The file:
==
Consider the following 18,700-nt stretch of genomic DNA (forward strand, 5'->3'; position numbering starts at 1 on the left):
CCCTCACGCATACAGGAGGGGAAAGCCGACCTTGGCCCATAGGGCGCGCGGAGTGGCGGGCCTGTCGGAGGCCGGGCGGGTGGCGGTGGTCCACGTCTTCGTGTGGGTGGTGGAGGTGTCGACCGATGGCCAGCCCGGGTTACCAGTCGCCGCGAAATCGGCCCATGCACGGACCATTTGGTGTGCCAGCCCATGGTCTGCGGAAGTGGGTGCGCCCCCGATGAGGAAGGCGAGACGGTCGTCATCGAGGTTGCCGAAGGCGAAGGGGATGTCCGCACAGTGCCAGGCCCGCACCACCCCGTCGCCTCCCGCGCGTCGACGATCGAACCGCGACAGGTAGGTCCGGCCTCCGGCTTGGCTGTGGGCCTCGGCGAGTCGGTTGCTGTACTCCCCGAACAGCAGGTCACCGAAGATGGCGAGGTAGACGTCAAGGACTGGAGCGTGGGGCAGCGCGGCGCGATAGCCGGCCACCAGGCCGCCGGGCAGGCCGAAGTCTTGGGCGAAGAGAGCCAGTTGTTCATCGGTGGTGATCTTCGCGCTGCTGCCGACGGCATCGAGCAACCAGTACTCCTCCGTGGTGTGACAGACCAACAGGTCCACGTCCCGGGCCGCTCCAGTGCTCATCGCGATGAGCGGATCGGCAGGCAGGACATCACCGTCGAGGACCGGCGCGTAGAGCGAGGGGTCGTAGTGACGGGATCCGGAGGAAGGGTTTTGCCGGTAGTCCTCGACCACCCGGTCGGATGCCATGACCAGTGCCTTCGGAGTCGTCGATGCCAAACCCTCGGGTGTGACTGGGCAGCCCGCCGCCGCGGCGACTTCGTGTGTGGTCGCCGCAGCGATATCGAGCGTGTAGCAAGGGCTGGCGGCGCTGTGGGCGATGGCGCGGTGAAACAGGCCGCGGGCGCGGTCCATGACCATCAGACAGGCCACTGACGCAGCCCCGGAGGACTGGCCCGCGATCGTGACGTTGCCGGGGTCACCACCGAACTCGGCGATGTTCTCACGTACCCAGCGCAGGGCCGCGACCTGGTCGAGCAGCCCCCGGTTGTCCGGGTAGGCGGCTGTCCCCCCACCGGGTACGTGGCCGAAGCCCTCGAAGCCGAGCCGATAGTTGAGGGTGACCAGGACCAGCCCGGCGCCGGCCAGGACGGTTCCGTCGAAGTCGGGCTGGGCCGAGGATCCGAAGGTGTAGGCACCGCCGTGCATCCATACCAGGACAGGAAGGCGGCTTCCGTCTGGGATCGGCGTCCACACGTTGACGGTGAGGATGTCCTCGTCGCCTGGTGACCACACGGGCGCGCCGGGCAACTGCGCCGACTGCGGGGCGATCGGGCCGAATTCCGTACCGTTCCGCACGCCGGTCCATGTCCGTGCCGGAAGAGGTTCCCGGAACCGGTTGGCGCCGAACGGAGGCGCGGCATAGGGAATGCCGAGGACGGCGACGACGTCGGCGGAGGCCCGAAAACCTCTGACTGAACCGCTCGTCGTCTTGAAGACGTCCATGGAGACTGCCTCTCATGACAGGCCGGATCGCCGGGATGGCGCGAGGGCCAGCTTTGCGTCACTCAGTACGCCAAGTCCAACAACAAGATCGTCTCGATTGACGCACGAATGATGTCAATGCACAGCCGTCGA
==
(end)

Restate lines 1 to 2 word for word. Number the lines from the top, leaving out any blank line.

Consider the following 18,700-nt stretch of genomic DNA (forward strand, 5'->3'; position numbering starts at 1 on the left):
CCCTCACGCATACAGGAGGGGAAAGCCGACCTTGGCCCATAGGGCGCGCGGAGTGGCGGGCCTGTCGGAGGCCGGGCGGGTGGCGGTGGTCCACGTCTTCGTGTGGGTGGTGGAGGTGTCGACCGATGGCCAGCCCGGGTTACCAGTCGCCGCGAAATCGGCCCATGCACGGACCATTTGGTGTGCCAGCCCATGGTCTGCGGAAGTGGGTGCGCCCCCGATGAGGAAGGCGAGACGGTCGTCATCGAGGTTGCCGAAGGCGAAGGGGATGTCCGCACAGTGCCAGGCCCGCACCACCCCGTCGCCTCCCGCGCGTCGACGATCGAACCGCGACAGGTAGGTCCGGCCTCCGGCTTGGCTGTGGGCCTCGGCGAGTCGGTTGCTGTACTCCCCGAACAGCAGGTCACCGAAGATGGCGAGGTAGACGTCAAGGACTGGAGCGTGGGGCAGCGCGGCGCGATAGCCGGCCACCAGGCCGCCGGGCAGGCCGAAGTCTTGGGCGAAGAGAGCCAGTTGTTCATCGGTGGTGATCTTCGCGCTGCTGCCGACGGCATCGAGCAACCAGTACTCCTCCGTGGTGTGACAGACCAACAGGTCCACGTCCCGGGCCGCTCCAGTGCTCATCGCGATGAGCGGATCGGCAGGCAGGACATCACCGTCGAGGACCGGCGCGTAGAGCGAGGGGTCGTAGTGACGGGATCCGGAGGAAGGGTTTTGCCGGTAGTCCTCGACCACCCGGTCGGATGCCATGACCAGTGCCTTCGGAGTCGTCGATGCCAAACCCTCGGGTGTGACTGGGCAGCCCGCCGCCGCGGCGACTTCGTGTGTGGTCGCCGCAGCGATATCGAGCGTGTAGCAAGGGCTGGCGGCGCTGTGGGCGATGGCGCGGTGAAACAGGCCGCGGGCGCGGTCCATGACCATCAGACAGGCCACTGACGCAGCCCCGGAGGACTGGCCCGCGATCGTGACGTTGCCGGGGTCACCACCGAACTCGGCGATGTTCTCACGTACCCAGCGCAGGGCCGCGACCTGGTCGAGCAGCCCCCGGTTGTCCGGGTAGGCGGCTGTCCCCCCACCGGGTACGTGGCCGAAGCCCTCGAAGCCGAGCCGATAGTTGAGGGTGACCAGGACCAGCCCGGCGCCGGCCAGGACGGTTCCGTCGAAGTCGGGCTGGGCCGAGGATCCGAAGGTGTAGGCACCGCCGTGCATCCATACCAGGACAGGAAGGCGGCTTCCGTCTGGGATCGGCGTCCACACGTTGACGGTGAGGATGTCCTCGTCGCCTGGTGACCACACGGGCGCGCCGGGCAACTGCGCCGACTGCGGGGCGATCGGGCCGAATTCCGTACCGTTCCGCACGCCGGTCCATGTCCGTGCCGGAAGAGGTTCCCGGAACCGGTTGGCGCCGAACGGAGGCGCGGCATAGGGAATGCCGAGGACGGCGACGACGTCGGCGGAGGCCCGAAAACCTCTGACTGAACCGCTCGTCGTCTTGAAGACGTCCATGGAGACTGCCTCTCATGACAGGCCGGATCGCCGGGATGGCGCGAGGGCCAGCTTTGCGTCACTCAGTACGCCAAGTCCAACAACAAGATCGTCTCGATTGACGCACGAATGATGTCAATGCACAGCCGTCGA